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Introduction to Chess

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Open to: Students in grades 4 and up

Eligibility: CTY-level or Advanced CTY-level math or verbal score required

Course Format: Session Based. See calendar for session dates and application deadlines

Course Length: 12 weeks

Student Expectations: Students are strongly encouraged to work at least 30-60 minutes per day, 5 days a week.

Course Code: CHEY

Course Description

Description

Introduction to Chess provides new or beginning students of chess a strong foundation in the rules and strategies needed to play the game of chess. The course is designed for students with little to no experience with chess.

The course begins with a brief history of the game of Chess. It then introduces the student to the board and pieces, explaining through interactive lessons, quizzes, videos and games how each piece moves. A full chess game is built up through the nine chapters, with students trying to defeat a computerized Johns Hopkins Blue Jay in chess at the end of every chapter. The last two chapters have the students play against the computer (the JHU Blue Jay) in full chess games of varying difficulty. The course ends with general tactics and strategies to improve the student’s game.

The course teaches the rules of the game, basic strategy, important opening concepts, recognition of tactical themes, calculation of material exchanges, and elementary endgame knowledge. In addition to learning the fundamentals of chess, this course will promote the growth and development of skills in concentration, logic, decision making, planning, and self-discipline.

This course will contain regular forum discussions and optional synchronous meeting sessions to encourage a community of chess enthusiasts! Students will also have the opportunity to participate in training games against bots at any time as well as against and their fellow students at the Monday Night Games.

Upon successful completion of the course, students will be able to:

  • Read and write the algebraic notation for chess moves.
  • Correctly place pieces on the board to set up of a game of chess and know the legal moves of each piece.
  • Understand and explain how a game of chess can end in either checkmate or a stalemate.
  • Understand and perform the strategies for basic openings and end games.
  • Competently attack the opponent’s king while defending their own king.

Virtual classrooms, and student activities in the classroom, may be recorded and added to the course as an ongoing asset for all class students to review. Students may be invited to interact in CTY community spaces that include students and instructors and potentially specially invited guests that are not enrolled in their course.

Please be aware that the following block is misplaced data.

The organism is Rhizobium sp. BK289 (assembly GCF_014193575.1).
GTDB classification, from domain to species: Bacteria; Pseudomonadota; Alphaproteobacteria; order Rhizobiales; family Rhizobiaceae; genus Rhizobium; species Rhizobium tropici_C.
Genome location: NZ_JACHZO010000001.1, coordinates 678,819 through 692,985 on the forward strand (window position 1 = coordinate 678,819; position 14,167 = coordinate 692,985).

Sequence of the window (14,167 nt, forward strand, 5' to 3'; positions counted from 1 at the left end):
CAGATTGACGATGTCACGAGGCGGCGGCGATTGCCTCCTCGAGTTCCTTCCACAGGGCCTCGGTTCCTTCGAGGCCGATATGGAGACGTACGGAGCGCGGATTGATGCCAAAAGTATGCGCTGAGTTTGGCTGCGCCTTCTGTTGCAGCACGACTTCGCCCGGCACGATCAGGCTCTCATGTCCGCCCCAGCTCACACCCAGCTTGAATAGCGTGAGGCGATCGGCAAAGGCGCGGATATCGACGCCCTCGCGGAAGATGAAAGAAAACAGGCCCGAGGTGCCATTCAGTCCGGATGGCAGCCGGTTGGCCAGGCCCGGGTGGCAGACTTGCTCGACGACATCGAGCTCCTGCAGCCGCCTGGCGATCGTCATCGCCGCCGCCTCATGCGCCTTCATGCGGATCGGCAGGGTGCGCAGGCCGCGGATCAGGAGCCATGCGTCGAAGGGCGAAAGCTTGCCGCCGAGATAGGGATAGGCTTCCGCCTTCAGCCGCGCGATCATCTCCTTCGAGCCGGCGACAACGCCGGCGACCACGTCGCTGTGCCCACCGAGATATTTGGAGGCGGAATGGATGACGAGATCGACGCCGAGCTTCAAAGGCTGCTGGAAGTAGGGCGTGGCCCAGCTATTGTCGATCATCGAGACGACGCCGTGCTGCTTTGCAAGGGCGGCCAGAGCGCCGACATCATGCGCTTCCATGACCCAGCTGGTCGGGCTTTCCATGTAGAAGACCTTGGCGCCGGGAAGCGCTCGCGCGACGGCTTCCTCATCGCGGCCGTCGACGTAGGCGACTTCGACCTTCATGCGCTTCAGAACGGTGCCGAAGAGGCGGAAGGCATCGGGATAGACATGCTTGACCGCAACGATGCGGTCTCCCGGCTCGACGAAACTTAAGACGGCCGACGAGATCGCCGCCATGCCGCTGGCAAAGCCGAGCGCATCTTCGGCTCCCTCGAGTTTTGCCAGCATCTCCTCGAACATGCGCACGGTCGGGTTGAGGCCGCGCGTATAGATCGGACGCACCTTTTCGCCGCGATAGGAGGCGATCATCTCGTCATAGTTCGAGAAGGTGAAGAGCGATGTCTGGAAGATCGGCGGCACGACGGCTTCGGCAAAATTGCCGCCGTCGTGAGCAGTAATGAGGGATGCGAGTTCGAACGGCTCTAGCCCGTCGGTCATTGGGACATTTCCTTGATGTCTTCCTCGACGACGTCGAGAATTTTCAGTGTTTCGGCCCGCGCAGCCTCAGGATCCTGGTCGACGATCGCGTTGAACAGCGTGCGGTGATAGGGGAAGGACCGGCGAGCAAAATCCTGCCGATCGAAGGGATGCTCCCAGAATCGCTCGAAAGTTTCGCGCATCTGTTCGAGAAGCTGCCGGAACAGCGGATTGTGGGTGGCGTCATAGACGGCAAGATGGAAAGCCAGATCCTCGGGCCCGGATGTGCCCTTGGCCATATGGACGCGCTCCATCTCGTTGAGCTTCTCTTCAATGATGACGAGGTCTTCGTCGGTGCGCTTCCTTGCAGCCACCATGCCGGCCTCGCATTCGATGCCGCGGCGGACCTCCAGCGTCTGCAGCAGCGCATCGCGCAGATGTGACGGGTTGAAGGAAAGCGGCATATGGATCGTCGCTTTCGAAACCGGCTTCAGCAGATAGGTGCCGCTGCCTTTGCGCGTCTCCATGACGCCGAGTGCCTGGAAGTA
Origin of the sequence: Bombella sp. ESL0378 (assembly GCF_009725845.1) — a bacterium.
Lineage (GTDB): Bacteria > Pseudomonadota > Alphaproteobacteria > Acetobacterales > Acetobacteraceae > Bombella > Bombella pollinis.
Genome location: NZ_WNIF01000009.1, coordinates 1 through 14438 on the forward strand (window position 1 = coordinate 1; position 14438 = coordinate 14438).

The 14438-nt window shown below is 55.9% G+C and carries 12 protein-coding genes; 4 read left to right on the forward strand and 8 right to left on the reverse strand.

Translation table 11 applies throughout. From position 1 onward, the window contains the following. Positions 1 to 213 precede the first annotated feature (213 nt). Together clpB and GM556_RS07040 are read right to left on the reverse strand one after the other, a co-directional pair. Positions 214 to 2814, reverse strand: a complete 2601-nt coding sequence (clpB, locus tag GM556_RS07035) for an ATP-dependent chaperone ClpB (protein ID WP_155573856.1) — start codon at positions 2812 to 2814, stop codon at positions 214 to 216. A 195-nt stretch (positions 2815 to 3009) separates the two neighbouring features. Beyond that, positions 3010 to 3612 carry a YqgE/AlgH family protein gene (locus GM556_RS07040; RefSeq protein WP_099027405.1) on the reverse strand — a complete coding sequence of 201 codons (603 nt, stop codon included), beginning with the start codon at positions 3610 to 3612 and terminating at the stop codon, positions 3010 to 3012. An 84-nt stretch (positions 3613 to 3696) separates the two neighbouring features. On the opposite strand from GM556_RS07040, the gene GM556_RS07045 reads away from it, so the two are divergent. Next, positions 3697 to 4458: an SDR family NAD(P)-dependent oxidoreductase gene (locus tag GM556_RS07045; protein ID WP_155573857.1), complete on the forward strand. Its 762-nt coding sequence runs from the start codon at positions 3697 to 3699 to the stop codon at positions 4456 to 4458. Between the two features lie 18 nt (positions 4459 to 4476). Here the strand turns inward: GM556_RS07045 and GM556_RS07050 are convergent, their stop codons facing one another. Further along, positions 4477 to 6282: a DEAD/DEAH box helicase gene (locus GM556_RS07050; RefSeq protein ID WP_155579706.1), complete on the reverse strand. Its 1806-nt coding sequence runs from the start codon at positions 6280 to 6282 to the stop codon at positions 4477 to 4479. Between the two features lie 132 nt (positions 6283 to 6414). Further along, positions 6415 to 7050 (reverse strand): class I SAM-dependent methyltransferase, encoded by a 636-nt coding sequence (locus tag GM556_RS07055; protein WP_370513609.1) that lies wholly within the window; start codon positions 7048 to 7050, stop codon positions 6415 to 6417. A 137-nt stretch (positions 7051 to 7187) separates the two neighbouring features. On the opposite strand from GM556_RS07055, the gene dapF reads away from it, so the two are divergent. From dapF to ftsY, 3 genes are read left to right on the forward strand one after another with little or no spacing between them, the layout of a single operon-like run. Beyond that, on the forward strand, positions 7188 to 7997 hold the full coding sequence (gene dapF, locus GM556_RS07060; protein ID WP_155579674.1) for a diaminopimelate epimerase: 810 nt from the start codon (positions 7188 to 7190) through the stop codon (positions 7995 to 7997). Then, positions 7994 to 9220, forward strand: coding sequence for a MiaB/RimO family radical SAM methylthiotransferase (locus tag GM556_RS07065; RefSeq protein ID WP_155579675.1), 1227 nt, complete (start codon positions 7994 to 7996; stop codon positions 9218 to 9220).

Materials Needed

While no materials are needed for the course, it is recommended that the student have a real chess board to play and practice on at home. 

List of Topics

The Board and Pieces

  • The Board
  • The Pieces

The Pawn

  • Basic Pawn Moves
  • En Passant
  • Captures and Exchanges
  • Looking Ahead
  • Pawn Promotion

The Rook

  • How the Rook Moves
  • Attack and Defense
  • Forks and Skewers

The Bishop

  • How the Bishop Moves
  • Making Choices

The Queen

  • How the Queen Moves
  • Playing It Safe
  • Queen Forks
  • Pins and Skewers

The Knight

  • How the Knight Moves
  • Knight Forks
  • Knight Tours

The King

  • How the King Moves
  • King Maze
  • Hit or Miss
  • Trick or Treat
  • Check and Checkmate
  • Stalemate

Other Rules and Your First Games

  • Castling
  • Other Ways to Draw
  • Values of the Pieces
  • Attacking
  • Defending
  • Exchanging

Basic Tactics and Strategies

  • Simple Checkmates
  • Checkmates with a Queen
  • Checkmate with Two Rooks
  • Basic Openings
  • Basic Capturing Tactics
  • Combination Attacks
  • Basic Attack and Defense Tactics
  • Chess Notation

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Game Night

Game Night is a time where CTY chess students can get together once a week on our virtual chess environment and enjoy playing structured games and tournaments. Game night is monitored by our highly trained staff of chess instructors and meets every Monday from 6:30 to 7:30 p.m. E.T.

Technical Requirements

This course requires a properly maintained computer with high-speed internet access and an up-to-date web browser (such as Chrome or Firefox). The student must be able to communicate with the instructor via email. Visit the Technical Requirements and Support page for more details.

Zoom online virtual classroom
This course uses an online virtual classroom which can be used for instructor-student communication if the student has any questions about the course or curriculum. The classroom works on standard computers with the Zoom desktop client and also tablets or handhelds that support the Zoom Mobile app. Students will need a computer with the Zoom desktop client installed to watch any recorded meetings. The Zoom desktop client and Zoom Mobile App are both available for free download.